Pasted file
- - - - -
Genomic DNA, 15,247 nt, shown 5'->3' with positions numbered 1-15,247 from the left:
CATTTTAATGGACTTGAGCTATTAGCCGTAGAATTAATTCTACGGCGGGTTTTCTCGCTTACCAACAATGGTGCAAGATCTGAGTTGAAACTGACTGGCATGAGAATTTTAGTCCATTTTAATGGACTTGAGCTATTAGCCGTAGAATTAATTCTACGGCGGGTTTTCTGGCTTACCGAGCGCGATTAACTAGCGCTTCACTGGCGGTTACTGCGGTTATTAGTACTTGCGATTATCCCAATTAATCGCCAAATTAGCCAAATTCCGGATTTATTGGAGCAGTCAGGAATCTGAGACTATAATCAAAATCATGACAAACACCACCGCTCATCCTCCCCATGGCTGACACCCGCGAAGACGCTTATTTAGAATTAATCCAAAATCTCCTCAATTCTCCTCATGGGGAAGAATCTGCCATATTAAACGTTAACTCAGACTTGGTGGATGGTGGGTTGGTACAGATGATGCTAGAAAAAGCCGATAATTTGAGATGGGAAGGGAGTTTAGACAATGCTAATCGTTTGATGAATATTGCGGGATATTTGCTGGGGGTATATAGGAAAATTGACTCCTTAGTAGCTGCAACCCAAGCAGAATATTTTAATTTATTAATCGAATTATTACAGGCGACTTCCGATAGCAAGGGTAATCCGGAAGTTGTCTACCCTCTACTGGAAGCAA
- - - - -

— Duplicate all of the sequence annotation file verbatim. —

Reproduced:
Genomic DNA, 15,247 nt, shown 5'->3' with positions numbered 1-15,247 from the left:
CATTTTAATGGACTTGAGCTATTAGCCGTAGAATTAATTCTACGGCGGGTTTTCTCGCTTACCAACAATGGTGCAAGATCTGAGTTGAAACTGACTGGCATGAGAATTTTAGTCCATTTTAATGGACTTGAGCTATTAGCCGTAGAATTAATTCTACGGCGGGTTTTCTGGCTTACCGAGCGCGATTAACTAGCGCTTCACTGGCGGTTACTGCGGTTATTAGTACTTGCGATTATCCCAATTAATCGCCAAATTAGCCAAATTCCGGATTTATTGGAGCAGTCAGGAATCTGAGACTATAATCAAAATCATGACAAACACCACCGCTCATCCTCCCCATGGCTGACACCCGCGAAGACGCTTATTTAGAATTAATCCAAAATCTCCTCAATTCTCCTCATGGGGAAGAATCTGCCATATTAAACGTTAACTCAGACTTGGTGGATGGTGGGTTGGTACAGATGATGCTAGAAAAAGCCGATAATTTGAGATGGGAAGGGAGTTTAGACAATGCTAATCGTTTGATGAATATTGCGGGATATTTGCTGGGGGTATATAGGAAAATTGACTCCTTAGTAGCTGCAACCCAAGCAGAATATTTTAATTTATTAATCGAATTATTACAGGCGACTTCCGATAGCAAGGGTAATCCGGAAGTTGTCTACCCTCTACTGGAAGCAA